Is this that hard to detect? If your kid says he's got a sore throat.... wouldn't you see the blisters in his mouth (or on hands or feet)?
Webmd says this:
Hand-foot-and-mouth disease (HFMD) is a contagious disease that occurs in young children and is caused by the Coxsackie virus. Symptoms are usually mild and include a rash of small blisterlike sores, usually occurring on the hands, the feet, and in the mouth. Symptoms last about a week.
Home treatment is often all that is needed. An antiviral medication is sometimes prescribed in severe cases.
You may choose to treat your child's symptoms to soothe discomfort and pain caused by sore throat, fever, or pain from blisters. Appropriate treatment choices include:
Hand-foot-and-mouth disease goes away on its own without any treatment. Symptoms of discomfort or pain vary and are most often caused by the pressure of fluid in the blisters. Uncomfortable symptoms can usually be treated at home. In addition to nonprescription pain relievers and topical or oral medications that your child's doctor may prescribe, these steps may help make your child more comfortable during the course of the illness:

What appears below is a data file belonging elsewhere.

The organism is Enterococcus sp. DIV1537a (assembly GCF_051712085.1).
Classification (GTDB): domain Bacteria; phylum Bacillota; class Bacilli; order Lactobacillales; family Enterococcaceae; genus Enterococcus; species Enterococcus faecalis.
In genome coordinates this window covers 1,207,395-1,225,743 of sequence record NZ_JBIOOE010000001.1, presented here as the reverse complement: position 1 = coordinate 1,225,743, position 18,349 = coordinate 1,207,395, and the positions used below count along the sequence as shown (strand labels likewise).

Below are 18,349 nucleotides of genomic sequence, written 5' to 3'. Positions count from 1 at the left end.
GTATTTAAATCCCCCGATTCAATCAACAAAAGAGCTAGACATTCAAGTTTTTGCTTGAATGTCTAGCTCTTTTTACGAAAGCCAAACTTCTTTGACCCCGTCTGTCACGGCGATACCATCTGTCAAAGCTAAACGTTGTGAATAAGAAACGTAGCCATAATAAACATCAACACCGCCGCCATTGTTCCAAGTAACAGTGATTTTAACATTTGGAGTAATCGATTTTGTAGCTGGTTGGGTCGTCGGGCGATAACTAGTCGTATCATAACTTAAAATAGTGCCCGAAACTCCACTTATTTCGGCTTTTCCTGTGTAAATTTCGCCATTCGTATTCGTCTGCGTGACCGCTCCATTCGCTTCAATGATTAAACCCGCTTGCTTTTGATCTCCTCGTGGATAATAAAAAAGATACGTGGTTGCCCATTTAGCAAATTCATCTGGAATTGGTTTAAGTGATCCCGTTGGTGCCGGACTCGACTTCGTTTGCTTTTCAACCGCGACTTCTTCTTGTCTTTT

- Have your child drink plenty of cool fluids (try a popsicle for variety).
- Treat fever and pain with acetaminophen or nonsteroidal anti-inflammatory drugs (NSAIDs). Do not give aspirin to anyone under age 20 unless directed to do so by your health professional because of the risk of Reye's syndrome.
- Avoid acidic foods (such as apple juice).
To help prevent the disease from spreading to other members in the family:
- Restrict physical contact with the infected person (child or adult).
- Practice good hygiene, such as frequent hand-washing (especially after changing a child's diaper).
- Do not let your child share toys or give kisses while he or she is infected.
- Use gloves to apply any prescribed ointment to your child's blisters.
While your child may continue to attend daycare if he or she feels well enough, he or she will be contagious during the course of the illness, which lasts 7 to 10 days. However, it is possible your child may be contagious for several weeks after the blisters and sores have healed because the virus may remain in the feces. Continue to practice careful hygiene for several weeks or months after the child is better.
You or your doctor may want to let your local health agency know that someone in your family has hand-foot-and-mouth disease. The health agency keeps track of this information to determine whether an outbreak of the disease is occurring in your area.
Centers for Disease Control, Respiratory and Enteric Viruses Branch National Center of Infectious Diseases Web Address: http://www.cdc.gov/ncidod/dvrd/entrvirs.htm
This Web site provides factual information on enteroviruses and the diseases they can cause (including hand-foot-and-mouth disease).